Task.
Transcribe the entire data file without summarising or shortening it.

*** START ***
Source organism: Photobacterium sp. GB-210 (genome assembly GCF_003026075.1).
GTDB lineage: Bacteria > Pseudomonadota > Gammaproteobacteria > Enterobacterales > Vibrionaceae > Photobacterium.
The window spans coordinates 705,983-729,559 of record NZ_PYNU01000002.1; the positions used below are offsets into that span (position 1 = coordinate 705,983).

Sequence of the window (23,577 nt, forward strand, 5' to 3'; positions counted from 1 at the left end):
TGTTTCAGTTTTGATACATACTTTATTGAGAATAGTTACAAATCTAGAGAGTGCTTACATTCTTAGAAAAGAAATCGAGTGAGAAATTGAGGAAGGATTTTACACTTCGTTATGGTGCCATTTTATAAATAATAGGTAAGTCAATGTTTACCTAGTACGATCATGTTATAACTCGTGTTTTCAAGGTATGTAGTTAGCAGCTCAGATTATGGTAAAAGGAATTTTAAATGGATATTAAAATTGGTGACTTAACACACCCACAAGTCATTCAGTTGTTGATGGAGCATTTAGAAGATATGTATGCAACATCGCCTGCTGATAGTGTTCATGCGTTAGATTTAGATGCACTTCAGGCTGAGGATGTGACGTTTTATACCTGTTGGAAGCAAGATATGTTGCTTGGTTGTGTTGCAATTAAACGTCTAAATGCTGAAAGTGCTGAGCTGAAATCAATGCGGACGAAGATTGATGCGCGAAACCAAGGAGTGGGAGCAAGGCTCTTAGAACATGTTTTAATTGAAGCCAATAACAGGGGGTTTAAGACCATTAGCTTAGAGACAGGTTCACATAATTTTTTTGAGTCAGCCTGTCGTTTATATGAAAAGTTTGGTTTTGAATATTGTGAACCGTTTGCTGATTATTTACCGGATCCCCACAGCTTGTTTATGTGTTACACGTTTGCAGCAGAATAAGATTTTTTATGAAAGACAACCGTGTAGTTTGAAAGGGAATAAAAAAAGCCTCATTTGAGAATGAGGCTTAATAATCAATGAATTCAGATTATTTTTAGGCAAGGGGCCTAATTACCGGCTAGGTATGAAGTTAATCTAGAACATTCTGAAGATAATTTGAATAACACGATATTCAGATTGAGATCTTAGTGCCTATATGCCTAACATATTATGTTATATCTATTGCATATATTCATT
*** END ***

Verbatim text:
Source organism: Photobacterium sp. GB-210 (genome assembly GCF_003026075.1).
GTDB lineage: Bacteria > Pseudomonadota > Gammaproteobacteria > Enterobacterales > Vibrionaceae > Photobacterium.
The window spans coordinates 705,983-729,559 of record NZ_PYNU01000002.1; the positions used below are offsets into that span (position 1 = coordinate 705,983).

Sequence of the window (23,577 nt, forward strand, 5' to 3'; positions counted from 1 at the left end):
TGTTTCAGTTTTGATACATACTTTATTGAGAATAGTTACAAATCTAGAGAGTGCTTACATTCTTAGAAAAGAAATCGAGTGAGAAATTGAGGAAGGATTTTACACTTCGTTATGGTGCCATTTTATAAATAATAGGTAAGTCAATGTTTACCTAGTACGATCATGTTATAACTCGTGTTTTCAAGGTATGTAGTTAGCAGCTCAGATTATGGTAAAAGGAATTTTAAATGGATATTAAAATTGGTGACTTAACACACCCACAAGTCATTCAGTTGTTGATGGAGCATTTAGAAGATATGTATGCAACATCGCCTGCTGATAGTGTTCATGCGTTAGATTTAGATGCACTTCAGGCTGAGGATGTGACGTTTTATACCTGTTGGAAGCAAGATATGTTGCTTGGTTGTGTTGCAATTAAACGTCTAAATGCTGAAAGTGCTGAGCTGAAATCAATGCGGACGAAGATTGATGCGCGAAACCAAGGAGTGGGAGCAAGGCTCTTAGAACATGTTTTAATTGAAGCCAATAACAGGGGGTTTAAGACCATTAGCTTAGAGACAGGTTCACATAATTTTTTTGAGTCAGCCTGTCGTTTATATGAAAAGTTTGGTTTTGAATATTGTGAACCGTTTGCTGATTATTTACCGGATCCCCACAGCTTGTTTATGTGTTACACGTTTGCAGCAGAATAAGATTTTTTATGAAAGACAACCGTGTAGTTTGAAAGGGAATAAAAAAAGCCTCATTTGAGAATGAGGCTTAATAATCAATGAATTCAGATTATTTTTAGGCAAGGGGCCTAATTACCGGCTAGGTATGAAGTTAATCTAGAACATTCTGAAGATAATTTGAATAACACGATATTCAGATTGAGATCTTAGTGCCTATATGCCTAACATATTATGTTATATCTATTGCATATATTCATT